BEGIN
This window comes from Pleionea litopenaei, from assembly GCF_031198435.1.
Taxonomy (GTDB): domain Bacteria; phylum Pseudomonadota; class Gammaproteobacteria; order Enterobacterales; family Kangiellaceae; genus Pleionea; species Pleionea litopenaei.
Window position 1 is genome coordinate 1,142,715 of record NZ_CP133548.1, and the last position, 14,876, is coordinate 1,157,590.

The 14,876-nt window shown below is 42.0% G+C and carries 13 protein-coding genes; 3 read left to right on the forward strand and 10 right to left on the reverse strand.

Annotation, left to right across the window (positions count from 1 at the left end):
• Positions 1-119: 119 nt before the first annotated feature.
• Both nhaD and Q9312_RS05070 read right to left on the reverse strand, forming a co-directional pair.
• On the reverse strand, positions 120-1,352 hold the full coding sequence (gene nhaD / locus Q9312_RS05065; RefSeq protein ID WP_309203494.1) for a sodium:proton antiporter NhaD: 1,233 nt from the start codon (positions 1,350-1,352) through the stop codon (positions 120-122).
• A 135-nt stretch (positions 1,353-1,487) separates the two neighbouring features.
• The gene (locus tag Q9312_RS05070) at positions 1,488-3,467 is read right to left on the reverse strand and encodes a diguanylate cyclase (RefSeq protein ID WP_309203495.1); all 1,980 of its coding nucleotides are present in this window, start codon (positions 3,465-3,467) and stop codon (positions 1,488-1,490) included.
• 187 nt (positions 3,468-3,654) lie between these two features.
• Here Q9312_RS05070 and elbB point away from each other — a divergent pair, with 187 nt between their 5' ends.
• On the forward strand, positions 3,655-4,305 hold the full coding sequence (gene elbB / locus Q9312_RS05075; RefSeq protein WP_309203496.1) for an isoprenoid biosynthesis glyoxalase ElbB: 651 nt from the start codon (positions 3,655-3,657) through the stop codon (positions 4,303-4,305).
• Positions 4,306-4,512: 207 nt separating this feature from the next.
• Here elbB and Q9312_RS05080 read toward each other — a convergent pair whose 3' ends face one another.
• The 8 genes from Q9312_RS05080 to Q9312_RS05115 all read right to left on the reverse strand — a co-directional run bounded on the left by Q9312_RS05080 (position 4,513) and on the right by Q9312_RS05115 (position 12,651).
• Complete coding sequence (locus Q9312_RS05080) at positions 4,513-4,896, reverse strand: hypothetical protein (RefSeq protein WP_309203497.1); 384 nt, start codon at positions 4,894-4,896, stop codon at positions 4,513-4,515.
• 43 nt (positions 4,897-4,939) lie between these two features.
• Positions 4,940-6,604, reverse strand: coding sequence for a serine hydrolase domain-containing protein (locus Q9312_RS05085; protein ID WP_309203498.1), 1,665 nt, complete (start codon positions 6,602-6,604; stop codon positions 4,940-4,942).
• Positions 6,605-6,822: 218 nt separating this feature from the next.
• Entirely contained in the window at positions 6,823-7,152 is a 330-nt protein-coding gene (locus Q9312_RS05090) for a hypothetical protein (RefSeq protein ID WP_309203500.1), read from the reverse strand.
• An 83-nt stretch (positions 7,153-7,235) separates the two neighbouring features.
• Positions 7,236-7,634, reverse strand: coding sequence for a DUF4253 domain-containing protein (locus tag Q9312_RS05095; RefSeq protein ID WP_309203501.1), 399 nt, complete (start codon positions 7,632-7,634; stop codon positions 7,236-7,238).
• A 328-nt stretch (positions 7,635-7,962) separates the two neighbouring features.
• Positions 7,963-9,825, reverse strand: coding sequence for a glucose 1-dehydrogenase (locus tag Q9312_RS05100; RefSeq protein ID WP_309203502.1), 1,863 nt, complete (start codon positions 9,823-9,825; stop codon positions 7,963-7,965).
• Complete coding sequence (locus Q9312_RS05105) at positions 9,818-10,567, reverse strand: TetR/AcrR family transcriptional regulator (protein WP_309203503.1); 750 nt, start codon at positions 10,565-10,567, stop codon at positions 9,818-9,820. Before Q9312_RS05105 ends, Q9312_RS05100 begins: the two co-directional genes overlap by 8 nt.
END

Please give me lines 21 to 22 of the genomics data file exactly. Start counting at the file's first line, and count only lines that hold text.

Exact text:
• Entirely contained in the window at positions 6,823-7,152 is a 330-nt protein-coding gene (locus Q9312_RS05090) for a hypothetical protein (RefSeq protein ID WP_309203500.1), read from the reverse strand.
• An 83-nt stretch (positions 7,153-7,235) separates the two neighbouring features.